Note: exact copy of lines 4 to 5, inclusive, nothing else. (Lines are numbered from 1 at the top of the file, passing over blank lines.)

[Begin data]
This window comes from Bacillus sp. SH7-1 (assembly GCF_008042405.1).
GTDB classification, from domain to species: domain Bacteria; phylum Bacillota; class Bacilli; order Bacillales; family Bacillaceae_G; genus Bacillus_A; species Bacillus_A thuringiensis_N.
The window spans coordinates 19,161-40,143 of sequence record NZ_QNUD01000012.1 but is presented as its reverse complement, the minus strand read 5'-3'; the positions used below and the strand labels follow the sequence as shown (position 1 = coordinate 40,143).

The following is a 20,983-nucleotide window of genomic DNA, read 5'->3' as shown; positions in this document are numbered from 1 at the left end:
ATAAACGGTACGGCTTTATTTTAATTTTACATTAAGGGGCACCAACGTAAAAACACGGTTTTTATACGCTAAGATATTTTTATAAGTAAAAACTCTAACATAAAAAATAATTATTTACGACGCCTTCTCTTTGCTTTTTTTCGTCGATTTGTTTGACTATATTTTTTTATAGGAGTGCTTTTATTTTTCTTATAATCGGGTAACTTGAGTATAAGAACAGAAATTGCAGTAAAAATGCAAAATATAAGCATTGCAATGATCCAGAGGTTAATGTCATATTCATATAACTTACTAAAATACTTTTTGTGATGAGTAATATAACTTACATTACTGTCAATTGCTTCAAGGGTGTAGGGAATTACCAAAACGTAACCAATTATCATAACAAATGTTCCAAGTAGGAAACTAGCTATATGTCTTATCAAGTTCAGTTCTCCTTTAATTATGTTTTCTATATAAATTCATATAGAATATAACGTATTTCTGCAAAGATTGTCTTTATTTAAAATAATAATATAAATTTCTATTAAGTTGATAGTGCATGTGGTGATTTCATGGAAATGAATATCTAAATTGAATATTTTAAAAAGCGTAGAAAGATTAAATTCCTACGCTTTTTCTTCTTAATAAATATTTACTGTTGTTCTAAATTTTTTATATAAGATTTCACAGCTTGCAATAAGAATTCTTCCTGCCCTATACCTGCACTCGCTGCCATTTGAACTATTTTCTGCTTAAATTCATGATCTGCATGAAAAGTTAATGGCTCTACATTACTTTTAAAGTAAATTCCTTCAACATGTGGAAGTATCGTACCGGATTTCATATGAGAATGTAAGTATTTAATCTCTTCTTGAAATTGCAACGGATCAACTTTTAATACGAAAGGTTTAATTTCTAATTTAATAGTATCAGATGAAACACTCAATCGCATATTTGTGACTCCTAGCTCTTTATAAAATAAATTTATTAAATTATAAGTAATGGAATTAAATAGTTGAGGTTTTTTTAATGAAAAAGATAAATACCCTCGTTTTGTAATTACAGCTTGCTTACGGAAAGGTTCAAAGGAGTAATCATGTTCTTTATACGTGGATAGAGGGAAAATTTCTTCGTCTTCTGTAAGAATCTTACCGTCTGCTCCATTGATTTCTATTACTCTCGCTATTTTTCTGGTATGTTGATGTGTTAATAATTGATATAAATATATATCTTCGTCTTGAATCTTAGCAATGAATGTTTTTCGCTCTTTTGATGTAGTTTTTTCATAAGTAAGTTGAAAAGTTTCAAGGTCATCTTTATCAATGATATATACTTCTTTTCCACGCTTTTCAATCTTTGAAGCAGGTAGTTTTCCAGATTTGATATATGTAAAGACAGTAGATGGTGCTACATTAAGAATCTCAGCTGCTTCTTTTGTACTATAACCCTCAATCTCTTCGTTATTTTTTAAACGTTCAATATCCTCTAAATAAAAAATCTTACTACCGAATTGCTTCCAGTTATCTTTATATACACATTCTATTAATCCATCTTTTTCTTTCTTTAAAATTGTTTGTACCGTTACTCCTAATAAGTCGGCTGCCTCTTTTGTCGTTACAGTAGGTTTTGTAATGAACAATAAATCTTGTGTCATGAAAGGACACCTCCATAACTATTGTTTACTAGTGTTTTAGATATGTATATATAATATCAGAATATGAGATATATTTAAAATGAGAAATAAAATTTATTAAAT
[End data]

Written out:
The following is a 20,983-nucleotide window of genomic DNA, read 5'->3' as shown; positions in this document are numbered from 1 at the left end:
ATAAACGGTACGGCTTTATTTTAATTTTACATTAAGGGGCACCAACGTAAAAACACGGTTTTTATACGCTAAGATATTTTTATAAGTAAAAACTCTAACATAAAAAATAATTATTTACGACGCCTTCTCTTTGCTTTTTTTCGTCGATTTGTTTGACTATATTTTTTTATAGGAGTGCTTTTATTTTTCTTATAATCGGGTAACTTGAGTATAAGAACAGAAATTGCAGTAAAAATGCAAAATATAAGCATTGCAATGATCCAGAGGTTAATGTCATATTCATATAACTTACTAAAATACTTTTTGTGATGAGTAATATAACTTACATTACTGTCAATTGCTTCAAGGGTGTAGGGAATTACCAAAACGTAACCAATTATCATAACAAATGTTCCAAGTAGGAAACTAGCTATATGTCTTATCAAGTTCAGTTCTCCTTTAATTATGTTTTCTATATAAATTCATATAGAATATAACGTATTTCTGCAAAGATTGTCTTTATTTAAAATAATAATATAAATTTCTATTAAGTTGATAGTGCATGTGGTGATTTCATGGAAATGAATATCTAAATTGAATATTTTAAAAAGCGTAGAAAGATTAAATTCCTACGCTTTTTCTTCTTAATAAATATTTACTGTTGTTCTAAATTTTTTATATAAGATTTCACAGCTTGCAATAAGAATTCTTCCTGCCCTATACCTGCACTCGCTGCCATTTGAACTATTTTCTGCTTAAATTCATGATCTGCATGAAAAGTTAATGGCTCTACATTACTTTTAAAGTAAATTCCTTCAACATGTGGAAGTATCGTACCGGATTTCATATGAGAATGTAAGTATTTAATCTCTTCTTGAAATTGCAACGGATCAACTTTTAATACGAAAGGTTTAATTTCTAATTTAATAGTATCAGATGAAACACTCAATCGCATATTTGTGACTCCTAGCTCTTTATAAAATAAATTTATTAAATTATAAGTAATGGAATTAAATAGTTGAGGTTTTTTTAATGAAAAAGATAAATACCCTCGTTTTGTAATTACAGCTTGCTTACGGAAAGGTTCAAAGGAGTAATCATGTTCTTTATACGTGGATAGAGGGAAAATTTCTTCGTCTTCTGTAAGAATCTTACCGTCTGCTCCATTGATTTCTATTACTCTCGCTATTTTTCTGGTATGTTGATGTGTTAATAATTGATATAAATATATATCTTCGTCTTGAATCTTAGCAATGAATGTTTTTCGCTCTTTTGATGTAGTTTTTTCATAAGTAAGTTGAAAAGTTTCAAGGTCATCTTTATCAATGATATATACTTCTTTTCCACGCTTTTCAATCTTTGAAGCAGGTAGTTTTCCAGATTTGATATATGTAAAGACAGTAGATGGTGCTACATTAAGAATCTCAGCTGCTTCTTTTGTACTATAACCCTCAATCTCTTCGTTATTTTTTAAACGTTCAATATCCTCTAAATAAAAAATCTTACTACCGAATTGCTTCCAGTTATCTTTATATACACATTCTATTAATCCATCTTTTTCTTTCTTTAAAATTGTTTGTACCGTTACTCCTAATAAGTCGGCTGCCTCTTTTGTCGTTACAGTAGGTTTTGTAATGAACAATAAATCTTGTGTCATGAAAGGACACCTCCATAACTATTGTTTACTAGTGTTTTAGATATGTATATATAATATCAGAATATGAGATATATTTAAAATGAGAAATAAAATTTATTAAAT